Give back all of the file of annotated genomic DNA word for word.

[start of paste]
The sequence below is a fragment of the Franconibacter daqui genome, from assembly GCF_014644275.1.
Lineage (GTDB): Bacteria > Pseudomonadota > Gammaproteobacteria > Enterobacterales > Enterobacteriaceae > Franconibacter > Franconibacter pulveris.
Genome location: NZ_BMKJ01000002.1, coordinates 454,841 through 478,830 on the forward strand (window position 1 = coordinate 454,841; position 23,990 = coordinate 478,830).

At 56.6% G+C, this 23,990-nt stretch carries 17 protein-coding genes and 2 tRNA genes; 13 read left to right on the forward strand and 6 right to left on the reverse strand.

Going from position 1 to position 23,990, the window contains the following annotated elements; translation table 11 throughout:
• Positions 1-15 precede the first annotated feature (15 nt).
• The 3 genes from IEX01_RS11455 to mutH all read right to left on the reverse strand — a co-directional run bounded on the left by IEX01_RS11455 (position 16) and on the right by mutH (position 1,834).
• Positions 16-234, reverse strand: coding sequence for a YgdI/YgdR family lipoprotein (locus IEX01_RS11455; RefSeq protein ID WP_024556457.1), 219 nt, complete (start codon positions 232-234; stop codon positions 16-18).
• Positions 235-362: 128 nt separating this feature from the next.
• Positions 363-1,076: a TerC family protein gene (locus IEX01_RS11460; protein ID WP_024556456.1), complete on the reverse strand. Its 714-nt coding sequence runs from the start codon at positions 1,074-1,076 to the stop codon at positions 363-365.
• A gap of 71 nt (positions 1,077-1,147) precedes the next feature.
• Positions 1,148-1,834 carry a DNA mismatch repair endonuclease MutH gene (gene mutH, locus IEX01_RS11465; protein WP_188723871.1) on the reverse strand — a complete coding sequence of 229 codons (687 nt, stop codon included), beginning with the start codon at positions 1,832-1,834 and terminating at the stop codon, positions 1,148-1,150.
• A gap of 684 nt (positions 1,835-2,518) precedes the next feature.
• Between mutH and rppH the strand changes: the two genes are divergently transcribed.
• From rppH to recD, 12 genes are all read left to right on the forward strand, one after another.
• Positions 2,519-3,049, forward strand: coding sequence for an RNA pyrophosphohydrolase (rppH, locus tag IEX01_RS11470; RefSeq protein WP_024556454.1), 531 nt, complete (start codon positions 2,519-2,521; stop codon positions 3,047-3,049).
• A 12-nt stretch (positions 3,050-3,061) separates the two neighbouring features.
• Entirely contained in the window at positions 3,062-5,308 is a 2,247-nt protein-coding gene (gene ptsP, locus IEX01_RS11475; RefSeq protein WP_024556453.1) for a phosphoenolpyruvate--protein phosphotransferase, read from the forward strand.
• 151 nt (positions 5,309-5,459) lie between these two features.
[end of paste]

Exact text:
The sequence below is a fragment of the Franconibacter daqui genome, from assembly GCF_014644275.1.
Lineage (GTDB): Bacteria > Pseudomonadota > Gammaproteobacteria > Enterobacterales > Enterobacteriaceae > Franconibacter > Franconibacter pulveris.
Genome location: NZ_BMKJ01000002.1, coordinates 454,841 through 478,830 on the forward strand (window position 1 = coordinate 454,841; position 23,990 = coordinate 478,830).

At 56.6% G+C, this 23,990-nt stretch carries 17 protein-coding genes and 2 tRNA genes; 13 read left to right on the forward strand and 6 right to left on the reverse strand.

Going from position 1 to position 23,990, the window contains the following annotated elements; translation table 11 throughout:
• Positions 1-15 precede the first annotated feature (15 nt).
• The 3 genes from IEX01_RS11455 to mutH all read right to left on the reverse strand — a co-directional run bounded on the left by IEX01_RS11455 (position 16) and on the right by mutH (position 1,834).
• Positions 16-234, reverse strand: coding sequence for a YgdI/YgdR family lipoprotein (locus IEX01_RS11455; RefSeq protein ID WP_024556457.1), 219 nt, complete (start codon positions 232-234; stop codon positions 16-18).
• Positions 235-362: 128 nt separating this feature from the next.
• Positions 363-1,076: a TerC family protein gene (locus IEX01_RS11460; protein ID WP_024556456.1), complete on the reverse strand. Its 714-nt coding sequence runs from the start codon at positions 1,074-1,076 to the stop codon at positions 363-365.
• A gap of 71 nt (positions 1,077-1,147) precedes the next feature.
• Positions 1,148-1,834 carry a DNA mismatch repair endonuclease MutH gene (gene mutH, locus IEX01_RS11465; protein WP_188723871.1) on the reverse strand — a complete coding sequence of 229 codons (687 nt, stop codon included), beginning with the start codon at positions 1,832-1,834 and terminating at the stop codon, positions 1,148-1,150.
• A gap of 684 nt (positions 1,835-2,518) precedes the next feature.
• Between mutH and rppH the strand changes: the two genes are divergently transcribed.
• From rppH to recD, 12 genes are all read left to right on the forward strand, one after another.
• Positions 2,519-3,049, forward strand: coding sequence for an RNA pyrophosphohydrolase (rppH, locus tag IEX01_RS11470; RefSeq protein WP_024556454.1), 531 nt, complete (start codon positions 2,519-2,521; stop codon positions 3,047-3,049).
• A 12-nt stretch (positions 3,050-3,061) separates the two neighbouring features.
• Entirely contained in the window at positions 3,062-5,308 is a 2,247-nt protein-coding gene (gene ptsP, locus IEX01_RS11475; RefSeq protein WP_024556453.1) for a phosphoenolpyruvate--protein phosphotransferase, read from the forward strand.
• 151 nt (positions 5,309-5,459) lie between these two features.